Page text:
March 26, 2009
Let’s back up.
The first meeting of the support group occurred in November. One woman got pregnant before the first meeting, and we never met her. Almost every week someone else would get pregnant and drop out. Usually after an IVF or another treatment, but occasionally without treatment. One after another, they kept disappearing. Sometimes a new member would show up, and the next week she’d be pregnant.
After the holiday hiatus, the support group leader told me that she and I were the only ones who still weren’t pregnant. There were two other women who hadn’t been able to try for a while (one post-op recovery and one husband with an extended absence). She and I were the only ones who possibly could have conceived yet did not.
She and I were also the veterans who had dealt with infertility/loss the longest, and invariably the two of us would be the ones to answer questions for women newer to infertility. Sometimes the meetings were a mix of support and information, but sometimes the meetings involved two hours of other people asking us questions. A little annoying, frankly, and not really what I signed up for.
I saw the disbanding coming. I knew that once I would be unable to attend (whether due to scheduling or pregnancy), the group wouldn’t last. I just didn’t know it would happen so soon, or in this way.
I felt a little bad for causing the demise of the group, but I felt worse having to make the announcement to her.
I tried to be gentle and sensitive, because I have been on the other side of that conversation too many times. She has experienced a great deal of loss, and so I talked about being pregnant with twins “for now” and not knowing what the future would bring.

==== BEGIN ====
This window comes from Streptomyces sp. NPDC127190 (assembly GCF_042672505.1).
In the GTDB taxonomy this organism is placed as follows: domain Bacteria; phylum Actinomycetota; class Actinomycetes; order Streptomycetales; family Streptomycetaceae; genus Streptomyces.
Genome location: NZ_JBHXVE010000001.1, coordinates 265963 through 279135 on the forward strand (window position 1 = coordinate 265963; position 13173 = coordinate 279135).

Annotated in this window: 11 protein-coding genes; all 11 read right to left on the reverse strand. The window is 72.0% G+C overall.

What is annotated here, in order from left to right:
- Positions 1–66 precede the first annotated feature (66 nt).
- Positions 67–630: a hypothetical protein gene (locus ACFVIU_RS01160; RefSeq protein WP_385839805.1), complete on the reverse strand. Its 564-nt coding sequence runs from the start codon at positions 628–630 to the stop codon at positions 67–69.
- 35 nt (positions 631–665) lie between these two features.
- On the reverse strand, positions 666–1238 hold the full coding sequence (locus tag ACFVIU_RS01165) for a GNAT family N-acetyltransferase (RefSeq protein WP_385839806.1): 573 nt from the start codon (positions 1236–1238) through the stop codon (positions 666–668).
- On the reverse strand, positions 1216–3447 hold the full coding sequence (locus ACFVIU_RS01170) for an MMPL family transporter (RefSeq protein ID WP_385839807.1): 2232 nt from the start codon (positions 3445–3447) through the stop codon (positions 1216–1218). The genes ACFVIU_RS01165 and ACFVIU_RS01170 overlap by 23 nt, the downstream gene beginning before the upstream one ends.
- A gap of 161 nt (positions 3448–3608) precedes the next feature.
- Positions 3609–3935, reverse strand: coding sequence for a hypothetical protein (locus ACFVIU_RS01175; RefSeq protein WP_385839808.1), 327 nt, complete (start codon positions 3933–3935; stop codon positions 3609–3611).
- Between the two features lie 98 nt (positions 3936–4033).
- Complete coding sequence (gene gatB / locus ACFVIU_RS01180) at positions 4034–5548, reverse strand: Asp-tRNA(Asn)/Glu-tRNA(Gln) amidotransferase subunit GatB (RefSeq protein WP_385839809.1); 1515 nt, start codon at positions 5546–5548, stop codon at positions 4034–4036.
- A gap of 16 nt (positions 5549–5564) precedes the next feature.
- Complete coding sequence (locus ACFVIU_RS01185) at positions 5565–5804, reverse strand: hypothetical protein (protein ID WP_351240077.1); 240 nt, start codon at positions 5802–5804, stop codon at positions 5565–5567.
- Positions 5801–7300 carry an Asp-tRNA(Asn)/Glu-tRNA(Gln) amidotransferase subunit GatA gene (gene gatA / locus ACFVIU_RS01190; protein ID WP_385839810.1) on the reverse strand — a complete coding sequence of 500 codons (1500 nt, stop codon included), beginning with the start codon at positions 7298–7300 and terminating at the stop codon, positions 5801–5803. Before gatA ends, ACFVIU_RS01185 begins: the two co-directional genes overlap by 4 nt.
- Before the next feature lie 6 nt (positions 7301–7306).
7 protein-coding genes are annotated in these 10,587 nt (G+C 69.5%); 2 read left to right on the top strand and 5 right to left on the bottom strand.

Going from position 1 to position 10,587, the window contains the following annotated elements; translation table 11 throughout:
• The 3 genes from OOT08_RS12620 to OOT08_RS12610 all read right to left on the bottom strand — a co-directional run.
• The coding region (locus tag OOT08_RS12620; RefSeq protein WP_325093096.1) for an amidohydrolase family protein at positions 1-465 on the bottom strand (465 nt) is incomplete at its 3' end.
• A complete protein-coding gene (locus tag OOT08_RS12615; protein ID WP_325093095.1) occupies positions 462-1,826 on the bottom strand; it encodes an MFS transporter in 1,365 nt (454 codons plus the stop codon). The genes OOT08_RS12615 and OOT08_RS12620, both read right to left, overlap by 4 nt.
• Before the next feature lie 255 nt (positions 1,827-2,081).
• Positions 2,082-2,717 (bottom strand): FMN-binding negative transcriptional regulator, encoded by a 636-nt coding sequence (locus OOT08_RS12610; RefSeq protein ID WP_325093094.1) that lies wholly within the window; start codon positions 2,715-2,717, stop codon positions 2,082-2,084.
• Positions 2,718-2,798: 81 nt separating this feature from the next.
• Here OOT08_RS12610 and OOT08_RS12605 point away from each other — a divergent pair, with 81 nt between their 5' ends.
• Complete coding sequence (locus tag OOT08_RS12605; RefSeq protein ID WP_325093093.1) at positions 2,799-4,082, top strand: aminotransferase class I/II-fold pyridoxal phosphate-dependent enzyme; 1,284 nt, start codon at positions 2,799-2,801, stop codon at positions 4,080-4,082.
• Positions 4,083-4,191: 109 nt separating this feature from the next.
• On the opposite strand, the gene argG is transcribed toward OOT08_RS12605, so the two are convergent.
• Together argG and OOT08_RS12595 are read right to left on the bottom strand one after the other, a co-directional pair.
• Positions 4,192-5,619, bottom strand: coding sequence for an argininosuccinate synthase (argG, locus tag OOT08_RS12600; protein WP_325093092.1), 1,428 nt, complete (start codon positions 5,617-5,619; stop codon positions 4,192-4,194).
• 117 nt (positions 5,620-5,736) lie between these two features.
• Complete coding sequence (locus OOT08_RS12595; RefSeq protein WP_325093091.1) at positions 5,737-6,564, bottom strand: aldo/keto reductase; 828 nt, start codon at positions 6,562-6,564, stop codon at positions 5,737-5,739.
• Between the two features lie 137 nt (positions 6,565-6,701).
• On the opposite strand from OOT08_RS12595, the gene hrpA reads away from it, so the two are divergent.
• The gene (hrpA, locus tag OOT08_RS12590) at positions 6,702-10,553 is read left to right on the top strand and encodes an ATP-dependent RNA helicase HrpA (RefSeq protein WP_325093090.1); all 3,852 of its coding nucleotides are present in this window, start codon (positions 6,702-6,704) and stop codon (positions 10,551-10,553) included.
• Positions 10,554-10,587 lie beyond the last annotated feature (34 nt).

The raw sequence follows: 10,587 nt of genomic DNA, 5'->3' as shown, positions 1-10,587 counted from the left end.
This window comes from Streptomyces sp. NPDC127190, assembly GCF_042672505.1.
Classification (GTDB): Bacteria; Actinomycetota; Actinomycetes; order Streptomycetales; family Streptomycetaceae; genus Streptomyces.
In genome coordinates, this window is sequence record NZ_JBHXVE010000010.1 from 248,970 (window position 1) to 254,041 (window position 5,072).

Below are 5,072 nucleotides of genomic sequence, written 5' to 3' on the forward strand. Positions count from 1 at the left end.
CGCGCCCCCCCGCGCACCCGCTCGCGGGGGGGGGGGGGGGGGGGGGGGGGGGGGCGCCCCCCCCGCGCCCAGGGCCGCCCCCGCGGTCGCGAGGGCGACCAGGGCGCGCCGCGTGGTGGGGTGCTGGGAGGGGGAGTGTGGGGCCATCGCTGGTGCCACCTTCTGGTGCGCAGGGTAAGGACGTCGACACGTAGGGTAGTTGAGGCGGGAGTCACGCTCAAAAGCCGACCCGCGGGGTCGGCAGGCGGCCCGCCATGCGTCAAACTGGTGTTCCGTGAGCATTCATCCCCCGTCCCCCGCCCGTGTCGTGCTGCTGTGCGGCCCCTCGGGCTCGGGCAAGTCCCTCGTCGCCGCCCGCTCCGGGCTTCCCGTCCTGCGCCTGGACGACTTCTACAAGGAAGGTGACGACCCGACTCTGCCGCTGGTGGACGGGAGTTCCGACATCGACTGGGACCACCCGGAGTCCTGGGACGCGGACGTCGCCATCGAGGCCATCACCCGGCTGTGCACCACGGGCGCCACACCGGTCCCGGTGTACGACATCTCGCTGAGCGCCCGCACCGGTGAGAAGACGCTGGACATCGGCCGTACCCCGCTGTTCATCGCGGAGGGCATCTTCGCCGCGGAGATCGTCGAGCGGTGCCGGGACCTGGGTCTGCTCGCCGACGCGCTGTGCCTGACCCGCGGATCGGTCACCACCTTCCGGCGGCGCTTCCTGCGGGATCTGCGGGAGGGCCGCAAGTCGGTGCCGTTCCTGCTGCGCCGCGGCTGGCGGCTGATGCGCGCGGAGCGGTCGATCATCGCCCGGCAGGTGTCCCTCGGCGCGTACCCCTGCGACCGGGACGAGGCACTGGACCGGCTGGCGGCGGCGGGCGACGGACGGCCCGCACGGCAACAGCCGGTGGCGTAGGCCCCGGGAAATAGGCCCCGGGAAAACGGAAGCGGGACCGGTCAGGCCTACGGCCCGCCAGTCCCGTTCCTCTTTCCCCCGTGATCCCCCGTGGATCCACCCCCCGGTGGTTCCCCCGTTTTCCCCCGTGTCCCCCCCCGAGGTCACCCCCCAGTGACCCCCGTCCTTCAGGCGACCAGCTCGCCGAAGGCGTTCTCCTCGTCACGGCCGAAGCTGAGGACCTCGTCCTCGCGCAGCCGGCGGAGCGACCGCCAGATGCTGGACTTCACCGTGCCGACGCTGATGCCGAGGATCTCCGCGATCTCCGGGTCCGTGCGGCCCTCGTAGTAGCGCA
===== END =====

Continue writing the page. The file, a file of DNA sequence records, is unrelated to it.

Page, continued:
She was really shocked. She also said that she was happy for me, but she was as shocked as I was when I heard about my first beta. She made fun of me for my certainty about the futility of the IUI cycle.
Today’s Thoughtful Thursday question: Have you felt guilty for leaving others behind in your journey? It can apply to any kind of journey: the quest for parenthood, getting married, finding a partner, losing your virginity… anything that we want and can’t necessarily achieve instantly.
I never felt guilty about meeting or marrying DH because it happened so young that most of our friends were not even looking yet. Virginity? I was on the slow side for that one.
Infertility, of course, is the big journey for me.
With my first pregnancy in 2004, I was the only infertile I knew, so I had no reason to feel guilty. I was unequivocally happy then, albeit briefly.
With my second pregnancy last year after IVF #1, I knew about the pregnancy for such a short time that I barely got a chance to tell anyone, and those I did tell were not infertile.
Now, I have the support group, a few infertile IRL friends, and the entire blogosphere. I am leaving a lot of people behind. I hope that most of them will join me soon, but I know that it will take a while for some and that parenthood will never come (at least through the method they anticipated) for a few.
Of course, I’m not sure that I’m leaving them behind. In an instant, it could all be gone and I could be right back where I started.
I also don’t feel like I’m really leaving them behind. I am not that kind of infertile — I am not the kind who forgets. Seven years makes a pretty permanent impression. I will continue to blog foremost about infertility. This won’t turn into a pregnancy blog or a parenting blog; discussions of pregnancy and (hopefully) parenting will occur through the lens of infertility. If I did forget about infertility, I would have good reason to feel guilty — but what’s funny is that if I were that oblivious, I wouldn’t even realize that I should feel guilty.
Have you ever felt guilty about succeeding while others continued to fail?
Note about the title “Ten Little Indians” to those unfamiliar: It’s a children’s song that involves counting backwards from 10, with each one disappearing progressively. There’s actually an even more racist version that I never heard as a child. There’s a similar song about Ten Little Monkeys jumping on the bed, who one by one fall off and bump their heads. In this case, death/injury = pregnancy/parenthood.